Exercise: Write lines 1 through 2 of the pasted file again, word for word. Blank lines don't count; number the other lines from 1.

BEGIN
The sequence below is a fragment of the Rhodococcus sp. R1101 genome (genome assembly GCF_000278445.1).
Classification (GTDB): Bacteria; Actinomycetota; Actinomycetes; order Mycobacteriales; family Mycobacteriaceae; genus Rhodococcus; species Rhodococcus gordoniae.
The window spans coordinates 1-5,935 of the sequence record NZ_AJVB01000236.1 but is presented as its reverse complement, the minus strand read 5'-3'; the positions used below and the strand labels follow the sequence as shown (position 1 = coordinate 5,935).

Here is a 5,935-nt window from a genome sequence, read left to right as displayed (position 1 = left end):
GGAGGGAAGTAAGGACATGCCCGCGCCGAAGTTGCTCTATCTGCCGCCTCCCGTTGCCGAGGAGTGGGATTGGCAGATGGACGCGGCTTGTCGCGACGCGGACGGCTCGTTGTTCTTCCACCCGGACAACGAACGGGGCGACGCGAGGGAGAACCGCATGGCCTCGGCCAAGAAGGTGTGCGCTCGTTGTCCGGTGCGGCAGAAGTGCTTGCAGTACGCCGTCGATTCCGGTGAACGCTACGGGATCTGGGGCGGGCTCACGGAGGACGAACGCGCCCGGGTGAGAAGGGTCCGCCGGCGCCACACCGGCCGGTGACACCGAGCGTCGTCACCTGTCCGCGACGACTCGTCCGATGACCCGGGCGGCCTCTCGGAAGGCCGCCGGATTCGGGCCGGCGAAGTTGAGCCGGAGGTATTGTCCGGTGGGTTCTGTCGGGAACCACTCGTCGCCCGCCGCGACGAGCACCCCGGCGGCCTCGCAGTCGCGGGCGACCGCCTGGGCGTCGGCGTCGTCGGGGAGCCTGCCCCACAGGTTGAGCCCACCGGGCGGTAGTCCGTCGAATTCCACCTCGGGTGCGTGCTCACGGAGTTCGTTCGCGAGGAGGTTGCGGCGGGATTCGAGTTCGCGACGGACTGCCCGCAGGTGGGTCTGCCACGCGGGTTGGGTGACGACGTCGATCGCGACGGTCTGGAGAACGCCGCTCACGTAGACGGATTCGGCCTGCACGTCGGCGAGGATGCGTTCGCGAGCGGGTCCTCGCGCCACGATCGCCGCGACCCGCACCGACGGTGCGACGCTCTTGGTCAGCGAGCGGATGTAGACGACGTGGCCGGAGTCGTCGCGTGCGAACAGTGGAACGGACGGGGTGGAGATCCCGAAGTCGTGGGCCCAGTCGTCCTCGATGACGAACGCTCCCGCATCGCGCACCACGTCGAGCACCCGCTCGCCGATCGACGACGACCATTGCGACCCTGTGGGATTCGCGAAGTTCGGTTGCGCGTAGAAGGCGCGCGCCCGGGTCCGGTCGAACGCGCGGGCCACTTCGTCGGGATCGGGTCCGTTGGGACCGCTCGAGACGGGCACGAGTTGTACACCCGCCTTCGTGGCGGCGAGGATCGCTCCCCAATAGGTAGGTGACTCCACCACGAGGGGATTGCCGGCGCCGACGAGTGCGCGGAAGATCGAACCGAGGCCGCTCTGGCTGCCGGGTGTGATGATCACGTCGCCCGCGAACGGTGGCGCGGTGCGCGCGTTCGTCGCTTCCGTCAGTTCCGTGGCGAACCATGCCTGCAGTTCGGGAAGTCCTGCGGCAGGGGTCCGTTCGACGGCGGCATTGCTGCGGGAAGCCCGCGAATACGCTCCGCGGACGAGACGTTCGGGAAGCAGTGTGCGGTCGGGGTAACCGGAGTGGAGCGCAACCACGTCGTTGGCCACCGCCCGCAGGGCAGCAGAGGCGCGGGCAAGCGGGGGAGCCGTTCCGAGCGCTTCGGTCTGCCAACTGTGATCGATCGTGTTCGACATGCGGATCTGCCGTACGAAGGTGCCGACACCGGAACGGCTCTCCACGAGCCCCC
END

The sequence below is a fragment of the Rhodococcus sp. R1101 genome (genome assembly GCF_000278445.1).
Classification (GTDB): Bacteria; Actinomycetota; Actinomycetes; order Mycobacteriales; family Mycobacteriaceae; genus Rhodococcus; species Rhodococcus gordoniae.